But business is more complex than that now. There are so many things dated about this model, but I’ll just focus on one of them for now: intellectual capital is now the real investment. It’s intellectual capital that will be the biggest driver of profits (even if it is not currently getting the biggest returns.)
A software programmer can create code on a laptop that he owned even before joining a company. To pretend that the revenue from the code he writes should mostly go the “capitalist” who bought his new, $1,000 laptop is silly. The real capital is his knowledge of coding. In this model of the world, it only makes sense that the programmer be treated partly like an employee (that's how he earns his wage for work) and partly like a capitalist (that should show up as a return on his investment for knowledge). That is, the model for the modern work has to include treating knowledge work as an investment.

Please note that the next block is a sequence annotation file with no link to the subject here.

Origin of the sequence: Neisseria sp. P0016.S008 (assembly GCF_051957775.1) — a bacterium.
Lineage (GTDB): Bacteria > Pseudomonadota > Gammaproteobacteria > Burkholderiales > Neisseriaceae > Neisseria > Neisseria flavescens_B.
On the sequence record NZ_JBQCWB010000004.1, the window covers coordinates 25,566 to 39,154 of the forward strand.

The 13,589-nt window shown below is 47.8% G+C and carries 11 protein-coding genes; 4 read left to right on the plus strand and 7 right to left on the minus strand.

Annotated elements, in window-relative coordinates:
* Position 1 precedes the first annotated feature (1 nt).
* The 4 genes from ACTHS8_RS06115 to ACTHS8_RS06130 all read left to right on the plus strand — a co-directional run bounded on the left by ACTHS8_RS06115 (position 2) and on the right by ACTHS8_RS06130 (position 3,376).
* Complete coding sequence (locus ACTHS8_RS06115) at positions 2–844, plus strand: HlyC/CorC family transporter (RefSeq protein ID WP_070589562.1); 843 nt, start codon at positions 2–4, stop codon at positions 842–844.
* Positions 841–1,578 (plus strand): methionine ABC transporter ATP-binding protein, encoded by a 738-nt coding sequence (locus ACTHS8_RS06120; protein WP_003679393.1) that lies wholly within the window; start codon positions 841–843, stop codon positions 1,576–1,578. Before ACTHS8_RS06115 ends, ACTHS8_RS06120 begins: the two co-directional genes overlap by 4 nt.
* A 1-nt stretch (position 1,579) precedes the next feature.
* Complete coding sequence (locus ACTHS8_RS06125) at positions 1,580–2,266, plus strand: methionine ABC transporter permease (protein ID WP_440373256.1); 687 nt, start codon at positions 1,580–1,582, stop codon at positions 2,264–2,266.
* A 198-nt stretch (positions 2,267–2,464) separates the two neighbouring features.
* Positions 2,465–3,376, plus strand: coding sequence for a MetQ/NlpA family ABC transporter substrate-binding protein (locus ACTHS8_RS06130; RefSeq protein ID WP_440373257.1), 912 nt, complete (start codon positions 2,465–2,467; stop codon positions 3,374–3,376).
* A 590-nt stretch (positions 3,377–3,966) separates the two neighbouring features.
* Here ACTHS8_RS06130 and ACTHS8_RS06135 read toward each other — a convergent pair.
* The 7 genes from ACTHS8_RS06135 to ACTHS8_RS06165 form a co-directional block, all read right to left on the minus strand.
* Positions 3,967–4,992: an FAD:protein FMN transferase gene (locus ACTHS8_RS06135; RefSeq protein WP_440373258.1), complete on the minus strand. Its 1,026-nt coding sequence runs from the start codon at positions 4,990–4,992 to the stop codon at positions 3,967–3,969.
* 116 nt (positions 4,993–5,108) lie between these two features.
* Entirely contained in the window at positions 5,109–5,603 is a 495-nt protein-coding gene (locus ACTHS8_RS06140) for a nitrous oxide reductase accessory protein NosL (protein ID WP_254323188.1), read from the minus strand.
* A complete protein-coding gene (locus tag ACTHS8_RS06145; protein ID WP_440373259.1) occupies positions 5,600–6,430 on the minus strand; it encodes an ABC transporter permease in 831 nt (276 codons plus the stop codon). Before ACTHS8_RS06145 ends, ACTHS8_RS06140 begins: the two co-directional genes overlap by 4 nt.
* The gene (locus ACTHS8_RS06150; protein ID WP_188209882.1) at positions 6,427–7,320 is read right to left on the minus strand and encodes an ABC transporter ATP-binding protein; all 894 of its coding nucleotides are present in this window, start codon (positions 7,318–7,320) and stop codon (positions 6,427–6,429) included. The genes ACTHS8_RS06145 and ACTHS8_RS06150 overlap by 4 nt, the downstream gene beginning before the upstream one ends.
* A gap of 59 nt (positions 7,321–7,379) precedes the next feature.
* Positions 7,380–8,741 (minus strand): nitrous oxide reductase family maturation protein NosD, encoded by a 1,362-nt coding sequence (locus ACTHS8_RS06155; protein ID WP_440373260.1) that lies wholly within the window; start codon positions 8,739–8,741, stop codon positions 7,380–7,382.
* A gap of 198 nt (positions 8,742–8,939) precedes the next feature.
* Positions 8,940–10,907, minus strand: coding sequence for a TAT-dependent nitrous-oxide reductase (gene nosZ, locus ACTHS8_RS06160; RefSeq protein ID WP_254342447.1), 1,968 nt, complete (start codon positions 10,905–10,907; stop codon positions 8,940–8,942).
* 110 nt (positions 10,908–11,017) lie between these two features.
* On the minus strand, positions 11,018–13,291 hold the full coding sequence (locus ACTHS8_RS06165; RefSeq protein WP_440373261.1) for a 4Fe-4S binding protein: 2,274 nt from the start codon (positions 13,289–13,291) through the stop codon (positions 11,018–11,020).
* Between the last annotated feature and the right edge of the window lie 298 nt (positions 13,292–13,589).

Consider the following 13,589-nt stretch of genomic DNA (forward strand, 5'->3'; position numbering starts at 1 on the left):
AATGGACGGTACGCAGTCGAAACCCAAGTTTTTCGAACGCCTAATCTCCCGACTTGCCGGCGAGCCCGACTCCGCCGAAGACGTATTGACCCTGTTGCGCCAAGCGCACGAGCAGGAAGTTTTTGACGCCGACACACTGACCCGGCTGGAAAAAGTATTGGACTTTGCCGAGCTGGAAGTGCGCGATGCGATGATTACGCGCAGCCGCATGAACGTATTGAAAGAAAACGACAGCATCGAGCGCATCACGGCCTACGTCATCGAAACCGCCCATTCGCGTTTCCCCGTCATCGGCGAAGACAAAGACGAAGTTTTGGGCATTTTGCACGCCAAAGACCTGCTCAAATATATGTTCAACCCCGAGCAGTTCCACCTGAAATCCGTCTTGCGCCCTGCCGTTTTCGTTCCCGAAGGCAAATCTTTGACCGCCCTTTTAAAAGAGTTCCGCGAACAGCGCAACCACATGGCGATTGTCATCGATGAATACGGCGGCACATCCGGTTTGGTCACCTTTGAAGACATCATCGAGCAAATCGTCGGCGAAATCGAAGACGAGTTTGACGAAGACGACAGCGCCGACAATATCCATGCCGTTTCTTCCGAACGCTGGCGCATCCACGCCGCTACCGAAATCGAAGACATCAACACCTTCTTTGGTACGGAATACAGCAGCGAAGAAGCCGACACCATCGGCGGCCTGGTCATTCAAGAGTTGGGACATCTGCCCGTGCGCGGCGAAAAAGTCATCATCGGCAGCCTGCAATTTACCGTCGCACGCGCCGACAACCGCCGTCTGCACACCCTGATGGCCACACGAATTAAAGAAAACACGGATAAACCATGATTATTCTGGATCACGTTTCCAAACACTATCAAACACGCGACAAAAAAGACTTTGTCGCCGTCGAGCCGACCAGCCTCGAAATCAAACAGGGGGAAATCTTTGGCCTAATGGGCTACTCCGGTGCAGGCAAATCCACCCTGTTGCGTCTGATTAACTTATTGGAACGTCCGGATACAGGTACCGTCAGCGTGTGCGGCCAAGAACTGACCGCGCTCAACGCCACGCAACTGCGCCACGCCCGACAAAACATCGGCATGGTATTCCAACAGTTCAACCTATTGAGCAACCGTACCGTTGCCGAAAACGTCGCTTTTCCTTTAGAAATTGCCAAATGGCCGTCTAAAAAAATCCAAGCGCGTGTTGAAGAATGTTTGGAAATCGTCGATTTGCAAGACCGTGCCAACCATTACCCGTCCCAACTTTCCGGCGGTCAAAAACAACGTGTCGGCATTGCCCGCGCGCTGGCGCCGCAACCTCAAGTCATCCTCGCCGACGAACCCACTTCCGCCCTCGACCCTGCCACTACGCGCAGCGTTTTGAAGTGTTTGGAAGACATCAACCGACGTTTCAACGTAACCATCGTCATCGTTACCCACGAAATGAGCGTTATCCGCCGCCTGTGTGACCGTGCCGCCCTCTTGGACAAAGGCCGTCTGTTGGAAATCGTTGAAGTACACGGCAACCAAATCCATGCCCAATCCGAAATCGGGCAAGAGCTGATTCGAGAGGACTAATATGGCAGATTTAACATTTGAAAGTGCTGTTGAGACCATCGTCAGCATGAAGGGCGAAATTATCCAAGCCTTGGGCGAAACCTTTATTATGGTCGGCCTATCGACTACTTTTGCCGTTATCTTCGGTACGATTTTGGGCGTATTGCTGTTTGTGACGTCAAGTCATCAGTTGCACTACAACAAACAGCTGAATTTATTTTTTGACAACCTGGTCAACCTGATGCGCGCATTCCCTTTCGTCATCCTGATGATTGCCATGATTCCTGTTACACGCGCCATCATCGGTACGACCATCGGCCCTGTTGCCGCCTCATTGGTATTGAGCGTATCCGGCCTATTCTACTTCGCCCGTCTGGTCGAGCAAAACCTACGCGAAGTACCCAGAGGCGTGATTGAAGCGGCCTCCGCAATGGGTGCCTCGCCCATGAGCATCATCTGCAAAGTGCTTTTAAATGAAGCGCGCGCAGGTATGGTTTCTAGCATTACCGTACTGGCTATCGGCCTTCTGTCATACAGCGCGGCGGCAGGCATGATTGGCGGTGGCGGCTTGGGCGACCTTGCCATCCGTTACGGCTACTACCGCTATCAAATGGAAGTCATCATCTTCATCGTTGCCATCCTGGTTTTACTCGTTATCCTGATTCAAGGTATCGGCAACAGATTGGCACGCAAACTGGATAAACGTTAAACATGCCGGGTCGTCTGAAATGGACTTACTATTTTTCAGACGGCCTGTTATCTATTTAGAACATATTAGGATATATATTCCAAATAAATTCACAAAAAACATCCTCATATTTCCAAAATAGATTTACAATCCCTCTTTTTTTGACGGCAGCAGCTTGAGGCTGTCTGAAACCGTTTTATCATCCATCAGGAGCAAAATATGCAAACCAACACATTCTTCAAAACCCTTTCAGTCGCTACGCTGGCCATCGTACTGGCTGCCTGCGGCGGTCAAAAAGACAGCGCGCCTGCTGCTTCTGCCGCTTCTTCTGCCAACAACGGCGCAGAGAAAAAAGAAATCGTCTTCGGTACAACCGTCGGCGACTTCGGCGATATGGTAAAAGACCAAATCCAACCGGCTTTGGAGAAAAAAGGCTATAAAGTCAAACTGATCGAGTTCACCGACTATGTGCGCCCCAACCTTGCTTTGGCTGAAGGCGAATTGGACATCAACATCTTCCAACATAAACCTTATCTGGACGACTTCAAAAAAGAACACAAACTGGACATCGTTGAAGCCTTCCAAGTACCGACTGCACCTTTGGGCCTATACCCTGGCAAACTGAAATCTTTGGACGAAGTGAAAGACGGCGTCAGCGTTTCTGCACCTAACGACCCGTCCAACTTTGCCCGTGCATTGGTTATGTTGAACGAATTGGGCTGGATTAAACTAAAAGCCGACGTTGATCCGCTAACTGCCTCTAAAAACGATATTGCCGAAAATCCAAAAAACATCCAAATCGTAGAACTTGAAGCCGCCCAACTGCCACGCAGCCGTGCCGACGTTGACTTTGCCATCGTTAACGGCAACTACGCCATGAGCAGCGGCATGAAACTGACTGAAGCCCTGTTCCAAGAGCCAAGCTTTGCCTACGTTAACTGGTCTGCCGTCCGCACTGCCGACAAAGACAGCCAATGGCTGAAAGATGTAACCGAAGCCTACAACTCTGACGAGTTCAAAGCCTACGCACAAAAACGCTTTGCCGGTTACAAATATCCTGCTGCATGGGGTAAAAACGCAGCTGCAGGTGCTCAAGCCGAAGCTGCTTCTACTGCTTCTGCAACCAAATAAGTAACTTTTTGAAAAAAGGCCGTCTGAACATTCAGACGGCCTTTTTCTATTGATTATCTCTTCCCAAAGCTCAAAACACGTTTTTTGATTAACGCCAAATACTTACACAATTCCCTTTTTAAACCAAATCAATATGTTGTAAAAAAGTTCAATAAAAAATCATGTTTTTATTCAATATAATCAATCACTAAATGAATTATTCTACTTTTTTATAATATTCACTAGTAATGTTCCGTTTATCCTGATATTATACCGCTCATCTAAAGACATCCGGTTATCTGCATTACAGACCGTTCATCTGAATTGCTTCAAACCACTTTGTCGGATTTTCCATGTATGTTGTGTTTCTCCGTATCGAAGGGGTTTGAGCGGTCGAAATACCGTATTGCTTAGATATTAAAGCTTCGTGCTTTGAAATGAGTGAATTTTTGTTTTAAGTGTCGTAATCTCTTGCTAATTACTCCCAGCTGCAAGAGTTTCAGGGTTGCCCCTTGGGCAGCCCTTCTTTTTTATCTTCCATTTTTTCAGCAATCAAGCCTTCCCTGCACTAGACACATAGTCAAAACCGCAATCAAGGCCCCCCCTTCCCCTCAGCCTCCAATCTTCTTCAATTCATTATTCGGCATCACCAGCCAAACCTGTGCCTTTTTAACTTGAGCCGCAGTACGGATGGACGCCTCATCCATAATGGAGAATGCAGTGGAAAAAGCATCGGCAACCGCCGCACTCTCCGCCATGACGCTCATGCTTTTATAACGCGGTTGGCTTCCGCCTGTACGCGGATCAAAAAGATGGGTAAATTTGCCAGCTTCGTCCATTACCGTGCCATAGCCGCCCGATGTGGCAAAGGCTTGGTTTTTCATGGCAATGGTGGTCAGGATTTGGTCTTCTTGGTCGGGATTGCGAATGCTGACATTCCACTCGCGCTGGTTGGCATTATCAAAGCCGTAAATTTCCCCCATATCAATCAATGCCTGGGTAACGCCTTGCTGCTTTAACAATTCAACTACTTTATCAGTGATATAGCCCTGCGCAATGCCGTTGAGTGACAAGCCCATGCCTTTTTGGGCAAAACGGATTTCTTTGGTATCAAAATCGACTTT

What’s obvious with programmers or designers is also true even of fast-food and factory workers. To stay competitive, such jobs have to be infused with steady improvements and occasional breakthroughs in process and product. This doesn't just come from headquarters. In fact, properly done it's more likely to come from the minds of the of the folks who are hands on with the product or service. (From variants on the sort of quality improvement initiatives that W. Edwards Deming advocated.) This, too, is a form of investment and deserves recognition. Someone who is steadily improving the process for building kitchen counters or making tastier sandwiches is also creating value through experimentation, discovery, and knowledge. A person making pickles could be adding more value through creativity than a person making posters.